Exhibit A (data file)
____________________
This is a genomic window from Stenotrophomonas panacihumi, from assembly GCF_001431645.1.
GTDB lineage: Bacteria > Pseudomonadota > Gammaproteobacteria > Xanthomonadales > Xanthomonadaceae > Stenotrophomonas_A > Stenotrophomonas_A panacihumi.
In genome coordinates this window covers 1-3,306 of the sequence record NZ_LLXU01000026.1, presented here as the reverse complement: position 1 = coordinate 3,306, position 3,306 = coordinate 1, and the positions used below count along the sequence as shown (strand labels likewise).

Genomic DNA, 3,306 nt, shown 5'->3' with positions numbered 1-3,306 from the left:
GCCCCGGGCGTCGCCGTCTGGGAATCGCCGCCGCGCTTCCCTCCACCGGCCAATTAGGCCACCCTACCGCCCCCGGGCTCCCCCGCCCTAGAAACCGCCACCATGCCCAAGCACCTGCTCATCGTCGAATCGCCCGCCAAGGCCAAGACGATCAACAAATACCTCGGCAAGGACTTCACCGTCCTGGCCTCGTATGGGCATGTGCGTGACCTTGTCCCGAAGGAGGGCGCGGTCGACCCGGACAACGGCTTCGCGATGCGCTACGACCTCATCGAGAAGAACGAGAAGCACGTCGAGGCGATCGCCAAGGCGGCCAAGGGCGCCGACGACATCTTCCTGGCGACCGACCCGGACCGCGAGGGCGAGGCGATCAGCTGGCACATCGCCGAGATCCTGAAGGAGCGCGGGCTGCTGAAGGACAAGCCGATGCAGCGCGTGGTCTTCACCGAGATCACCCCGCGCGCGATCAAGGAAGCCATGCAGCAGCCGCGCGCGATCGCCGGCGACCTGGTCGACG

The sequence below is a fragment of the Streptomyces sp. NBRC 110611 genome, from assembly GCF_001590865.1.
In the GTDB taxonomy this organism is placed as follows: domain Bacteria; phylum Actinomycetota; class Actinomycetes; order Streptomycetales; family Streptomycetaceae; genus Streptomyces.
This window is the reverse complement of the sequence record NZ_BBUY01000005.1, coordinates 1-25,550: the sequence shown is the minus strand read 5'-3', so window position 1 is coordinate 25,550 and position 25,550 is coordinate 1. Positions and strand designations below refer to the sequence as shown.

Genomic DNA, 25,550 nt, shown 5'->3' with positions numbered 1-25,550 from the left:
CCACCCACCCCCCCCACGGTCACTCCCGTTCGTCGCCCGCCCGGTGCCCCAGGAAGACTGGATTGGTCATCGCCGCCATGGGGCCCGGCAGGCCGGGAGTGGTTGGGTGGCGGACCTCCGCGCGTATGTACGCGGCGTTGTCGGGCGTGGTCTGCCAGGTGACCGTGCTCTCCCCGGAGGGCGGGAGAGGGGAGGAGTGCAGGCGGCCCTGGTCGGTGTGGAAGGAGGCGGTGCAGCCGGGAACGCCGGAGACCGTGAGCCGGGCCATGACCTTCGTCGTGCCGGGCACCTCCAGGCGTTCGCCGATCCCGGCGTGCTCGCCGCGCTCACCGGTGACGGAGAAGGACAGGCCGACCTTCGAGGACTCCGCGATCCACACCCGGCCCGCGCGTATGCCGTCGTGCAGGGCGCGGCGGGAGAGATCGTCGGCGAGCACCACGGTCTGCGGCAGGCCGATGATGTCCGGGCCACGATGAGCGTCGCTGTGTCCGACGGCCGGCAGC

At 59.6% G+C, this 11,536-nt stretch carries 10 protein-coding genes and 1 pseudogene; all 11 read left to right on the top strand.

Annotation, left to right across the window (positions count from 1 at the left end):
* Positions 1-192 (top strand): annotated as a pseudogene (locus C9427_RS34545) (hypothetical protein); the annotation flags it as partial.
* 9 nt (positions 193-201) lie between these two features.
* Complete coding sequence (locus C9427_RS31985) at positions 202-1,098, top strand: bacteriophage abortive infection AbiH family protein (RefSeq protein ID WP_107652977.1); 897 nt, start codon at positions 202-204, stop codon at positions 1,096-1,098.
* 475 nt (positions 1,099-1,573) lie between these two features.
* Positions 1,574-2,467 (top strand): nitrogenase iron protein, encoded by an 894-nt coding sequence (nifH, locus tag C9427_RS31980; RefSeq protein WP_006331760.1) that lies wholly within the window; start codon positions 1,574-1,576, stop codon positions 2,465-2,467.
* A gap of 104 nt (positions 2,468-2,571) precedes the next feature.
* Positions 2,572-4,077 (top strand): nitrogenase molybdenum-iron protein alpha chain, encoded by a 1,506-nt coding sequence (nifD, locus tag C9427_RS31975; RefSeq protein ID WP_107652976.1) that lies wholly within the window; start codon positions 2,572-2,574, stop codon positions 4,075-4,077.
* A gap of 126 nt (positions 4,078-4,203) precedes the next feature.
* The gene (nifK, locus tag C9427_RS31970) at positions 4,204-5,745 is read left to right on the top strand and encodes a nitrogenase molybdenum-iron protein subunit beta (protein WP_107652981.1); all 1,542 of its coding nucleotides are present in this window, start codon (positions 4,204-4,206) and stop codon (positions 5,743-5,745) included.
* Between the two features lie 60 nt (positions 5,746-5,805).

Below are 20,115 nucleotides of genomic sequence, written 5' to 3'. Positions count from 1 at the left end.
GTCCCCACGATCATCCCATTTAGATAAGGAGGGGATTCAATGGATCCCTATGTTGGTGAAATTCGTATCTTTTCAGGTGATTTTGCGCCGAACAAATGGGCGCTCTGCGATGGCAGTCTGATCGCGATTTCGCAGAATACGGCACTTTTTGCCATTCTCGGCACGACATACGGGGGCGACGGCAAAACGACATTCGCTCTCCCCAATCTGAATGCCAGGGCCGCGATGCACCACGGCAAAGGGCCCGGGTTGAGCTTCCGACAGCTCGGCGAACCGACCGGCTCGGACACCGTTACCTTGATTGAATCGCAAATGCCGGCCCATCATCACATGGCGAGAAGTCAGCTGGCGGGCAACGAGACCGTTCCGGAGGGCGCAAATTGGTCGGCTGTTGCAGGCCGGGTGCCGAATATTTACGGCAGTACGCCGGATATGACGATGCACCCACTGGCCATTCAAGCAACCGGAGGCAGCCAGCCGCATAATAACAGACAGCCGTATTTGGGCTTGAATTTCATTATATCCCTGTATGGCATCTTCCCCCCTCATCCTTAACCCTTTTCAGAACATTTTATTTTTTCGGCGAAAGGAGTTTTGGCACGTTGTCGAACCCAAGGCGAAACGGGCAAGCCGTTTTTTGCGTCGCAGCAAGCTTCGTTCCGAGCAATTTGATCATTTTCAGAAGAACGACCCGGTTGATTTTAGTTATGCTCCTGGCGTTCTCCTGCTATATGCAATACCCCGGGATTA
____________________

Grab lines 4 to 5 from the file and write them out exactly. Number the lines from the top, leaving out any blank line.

Genomic DNA, 3,306 nt, shown 5'->3' with positions numbered 1-3,306 from the left:
GCCCCGGGCGTCGCCGTCTGGGAATCGCCGCCGCGCTTCCCTCCACCGGCCAATTAGGCCACCCTACCGCCCCCGGGCTCCCCCGCCCTAGAAACCGCCACCATGCCCAAGCACCTGCTCATCGTCGAATCGCCCGCCAAGGCCAAGACGATCAACAAATACCTCGGCAAGGACTTCACCGTCCTGGCCTCGTATGGGCATGTGCGTGACCTTGTCCCGAAGGAGGGCGCGGTCGACCCGGACAACGGCTTCGCGATGCGCTACGACCTCATCGAGAAGAACGAGAAGCACGTCGAGGCGATCGCCAAGGCGGCCAAGGGCGCCGACGACATCTTCCTGGCGACCGACCCGGACCGCGAGGGCGAGGCGATCAGCTGGCACATCGCCGAGATCCTGAAGGAGCGCGGGCTGCTGAAGGACAAGCCGATGCAGCGCGTGGTCTTCACCGAGATCACCCCGCGCGCGATCAAGGAAGCCATGCAGCAGCCGCGCGCGATCGCCGGCGACCTGGTCGACG